image size: 6" x 8" edition of 50 signed and numbered on the front
All the materials used in this print are entirely archival. I used lightfast oil ink on Mulberry paper.
Shipping Information: - The unframed print is in the "small unframed category". Up to four unframed prints this size will fit in a box without increasing shipping rates.
- The framed print is in the "small framed category". Up to three framed prints this size will fit in a box without increasing your shipping rates.
Each print is hand numbered with impression and edition (ex. 3/50, 4/50, etc.) and signed and titled.
This print of a beach at low tide can stand along or be hung with Sand Pools and Sand Pools, Left.
A little story for you:
The ocean water is frigid, but we go in anyway. We are kids and impervious to cold. We don’t leave the water until lunch time and then we play on the beach because our parents believed that we would drown if we swam within a half hour of eating.
Who cares if this is true? We had other games for the sand. And if it was low tide, we still had an expanse of puddles to keep us wet.
Drip castles usually dominated on those days. Occasionally the construction projects grew to include more than just forts with gates and moats, and we created whole cities.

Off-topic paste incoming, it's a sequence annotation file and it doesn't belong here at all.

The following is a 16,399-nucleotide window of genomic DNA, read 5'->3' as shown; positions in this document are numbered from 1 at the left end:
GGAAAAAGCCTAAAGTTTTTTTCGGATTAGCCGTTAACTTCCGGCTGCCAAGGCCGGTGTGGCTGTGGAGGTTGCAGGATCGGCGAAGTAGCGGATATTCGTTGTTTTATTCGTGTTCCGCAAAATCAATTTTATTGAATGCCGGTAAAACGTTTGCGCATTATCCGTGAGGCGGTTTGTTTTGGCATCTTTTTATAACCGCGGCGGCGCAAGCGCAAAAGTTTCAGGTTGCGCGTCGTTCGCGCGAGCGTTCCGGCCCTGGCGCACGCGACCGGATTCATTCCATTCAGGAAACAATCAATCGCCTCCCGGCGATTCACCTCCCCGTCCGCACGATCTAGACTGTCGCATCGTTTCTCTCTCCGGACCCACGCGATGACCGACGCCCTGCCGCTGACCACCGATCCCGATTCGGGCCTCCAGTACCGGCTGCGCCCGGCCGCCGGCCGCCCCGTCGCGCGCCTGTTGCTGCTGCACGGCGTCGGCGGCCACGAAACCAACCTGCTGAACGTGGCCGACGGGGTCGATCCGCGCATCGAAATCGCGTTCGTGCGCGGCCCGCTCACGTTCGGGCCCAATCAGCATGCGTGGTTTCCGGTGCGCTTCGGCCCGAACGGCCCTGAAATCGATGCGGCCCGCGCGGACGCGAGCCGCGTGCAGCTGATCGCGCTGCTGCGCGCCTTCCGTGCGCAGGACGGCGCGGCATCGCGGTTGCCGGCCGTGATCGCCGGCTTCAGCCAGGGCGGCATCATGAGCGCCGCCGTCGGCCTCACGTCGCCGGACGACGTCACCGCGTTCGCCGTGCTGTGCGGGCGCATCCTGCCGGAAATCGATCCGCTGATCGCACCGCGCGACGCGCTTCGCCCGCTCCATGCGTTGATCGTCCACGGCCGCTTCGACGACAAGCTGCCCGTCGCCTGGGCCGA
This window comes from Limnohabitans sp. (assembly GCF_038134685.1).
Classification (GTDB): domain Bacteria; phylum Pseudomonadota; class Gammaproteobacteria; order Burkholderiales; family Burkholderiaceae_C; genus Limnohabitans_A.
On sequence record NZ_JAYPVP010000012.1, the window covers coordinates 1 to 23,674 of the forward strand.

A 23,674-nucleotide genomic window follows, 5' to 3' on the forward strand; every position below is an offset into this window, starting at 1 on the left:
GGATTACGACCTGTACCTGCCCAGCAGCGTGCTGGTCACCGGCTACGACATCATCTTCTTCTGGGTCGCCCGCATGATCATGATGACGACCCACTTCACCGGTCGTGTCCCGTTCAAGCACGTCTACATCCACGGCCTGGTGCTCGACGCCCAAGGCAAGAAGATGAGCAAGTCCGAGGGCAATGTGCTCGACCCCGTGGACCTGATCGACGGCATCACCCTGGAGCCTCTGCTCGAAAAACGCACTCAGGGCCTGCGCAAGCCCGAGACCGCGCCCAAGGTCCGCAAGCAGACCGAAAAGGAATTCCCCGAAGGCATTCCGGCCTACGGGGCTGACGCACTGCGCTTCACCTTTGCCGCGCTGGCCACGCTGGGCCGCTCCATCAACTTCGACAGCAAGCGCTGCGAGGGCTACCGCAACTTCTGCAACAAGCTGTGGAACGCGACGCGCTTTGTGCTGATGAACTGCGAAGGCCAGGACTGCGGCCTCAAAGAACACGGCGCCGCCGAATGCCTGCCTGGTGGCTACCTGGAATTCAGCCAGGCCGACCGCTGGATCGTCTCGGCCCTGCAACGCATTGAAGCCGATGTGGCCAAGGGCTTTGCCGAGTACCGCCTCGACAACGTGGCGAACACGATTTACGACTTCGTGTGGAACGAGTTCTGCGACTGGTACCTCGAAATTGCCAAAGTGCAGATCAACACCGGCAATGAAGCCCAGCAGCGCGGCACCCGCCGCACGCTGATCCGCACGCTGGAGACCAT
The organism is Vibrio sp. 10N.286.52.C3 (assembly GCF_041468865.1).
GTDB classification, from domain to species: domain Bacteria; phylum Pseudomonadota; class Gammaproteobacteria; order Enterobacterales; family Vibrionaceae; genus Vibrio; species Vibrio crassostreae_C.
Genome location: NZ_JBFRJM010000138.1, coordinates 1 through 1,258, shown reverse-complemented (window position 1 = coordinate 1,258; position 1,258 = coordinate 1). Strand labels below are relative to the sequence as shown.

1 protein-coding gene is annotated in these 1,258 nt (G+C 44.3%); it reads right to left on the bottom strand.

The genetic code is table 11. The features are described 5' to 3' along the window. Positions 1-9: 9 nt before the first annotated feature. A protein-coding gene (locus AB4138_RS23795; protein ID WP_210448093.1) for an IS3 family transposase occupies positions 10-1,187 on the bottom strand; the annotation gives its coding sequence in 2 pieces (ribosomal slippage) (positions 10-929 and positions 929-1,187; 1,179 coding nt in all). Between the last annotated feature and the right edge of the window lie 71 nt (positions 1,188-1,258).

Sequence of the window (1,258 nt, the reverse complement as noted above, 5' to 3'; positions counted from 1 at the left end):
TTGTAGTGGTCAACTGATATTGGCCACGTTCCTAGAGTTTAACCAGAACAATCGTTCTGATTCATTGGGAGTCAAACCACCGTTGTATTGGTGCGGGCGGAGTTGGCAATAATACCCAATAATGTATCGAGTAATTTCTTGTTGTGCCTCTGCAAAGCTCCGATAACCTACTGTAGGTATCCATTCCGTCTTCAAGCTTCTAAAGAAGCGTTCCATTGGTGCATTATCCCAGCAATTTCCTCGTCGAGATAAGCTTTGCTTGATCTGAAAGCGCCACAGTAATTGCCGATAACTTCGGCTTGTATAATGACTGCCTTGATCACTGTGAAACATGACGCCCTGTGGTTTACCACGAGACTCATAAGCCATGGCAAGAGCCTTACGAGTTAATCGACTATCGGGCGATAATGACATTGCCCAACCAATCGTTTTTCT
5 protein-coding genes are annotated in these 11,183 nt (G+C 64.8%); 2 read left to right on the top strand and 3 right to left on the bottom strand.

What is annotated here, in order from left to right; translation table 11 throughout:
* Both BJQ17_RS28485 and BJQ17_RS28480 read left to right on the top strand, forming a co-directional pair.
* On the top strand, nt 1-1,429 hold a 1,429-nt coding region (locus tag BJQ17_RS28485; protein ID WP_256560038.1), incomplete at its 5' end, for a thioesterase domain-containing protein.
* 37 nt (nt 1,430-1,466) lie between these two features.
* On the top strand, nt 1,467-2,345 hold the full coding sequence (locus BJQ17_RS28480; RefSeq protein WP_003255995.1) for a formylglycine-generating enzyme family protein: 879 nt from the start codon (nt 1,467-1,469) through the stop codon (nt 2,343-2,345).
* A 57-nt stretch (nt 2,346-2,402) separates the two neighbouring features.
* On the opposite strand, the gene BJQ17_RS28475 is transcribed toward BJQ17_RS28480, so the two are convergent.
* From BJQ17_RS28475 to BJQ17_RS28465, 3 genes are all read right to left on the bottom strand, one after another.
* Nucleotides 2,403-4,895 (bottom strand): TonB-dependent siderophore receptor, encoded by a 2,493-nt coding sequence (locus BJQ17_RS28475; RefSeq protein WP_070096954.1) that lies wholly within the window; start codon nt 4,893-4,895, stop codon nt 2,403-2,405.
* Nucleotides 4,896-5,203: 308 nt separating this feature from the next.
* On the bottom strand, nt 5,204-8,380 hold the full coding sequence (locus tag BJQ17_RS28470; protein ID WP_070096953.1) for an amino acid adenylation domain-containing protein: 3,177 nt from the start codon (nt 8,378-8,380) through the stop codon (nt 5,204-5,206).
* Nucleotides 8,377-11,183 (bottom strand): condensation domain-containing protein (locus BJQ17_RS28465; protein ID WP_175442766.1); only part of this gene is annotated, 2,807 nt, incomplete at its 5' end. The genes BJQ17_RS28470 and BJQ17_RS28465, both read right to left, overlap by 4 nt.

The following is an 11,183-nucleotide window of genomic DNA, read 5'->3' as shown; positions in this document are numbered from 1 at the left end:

Once, we built a giant dragon. He was longer than the six of us laid head to toe and his peak - in the middle of his back - reached our waists. His sleepy face was as big as a toddler. The beast lay perpendicular to the ocean, head towards the sea, with his giant tail curving along the sand flats.
That day, we didn't return to the water at all until it was time to wash off. Of course we were covered in sand - all over our arms and legs from building and even on our bellies when we would have to stretch out to reach some important detail.
After the surf cleaned our skin, we reluctantly walked backwards towards our summer homes, watching the ocean creep up on our creation. When the first wave licked his face, we saluted and said goodbye, knowing that he would not greet us in the morning, when we would swim and run and build again.
The scene in then prints above - the wet sand flats patterned with moving and still water - was our blank canvas all summer. It never stayed this pristine with us there molding it, splashing it and bulldozing it. But the ocean wiped it clean for us every evening, so it would be ready for new adventures each day.
And that is how I remember it now - partially as a fresh start.
But mostly as its own intriguing composition.
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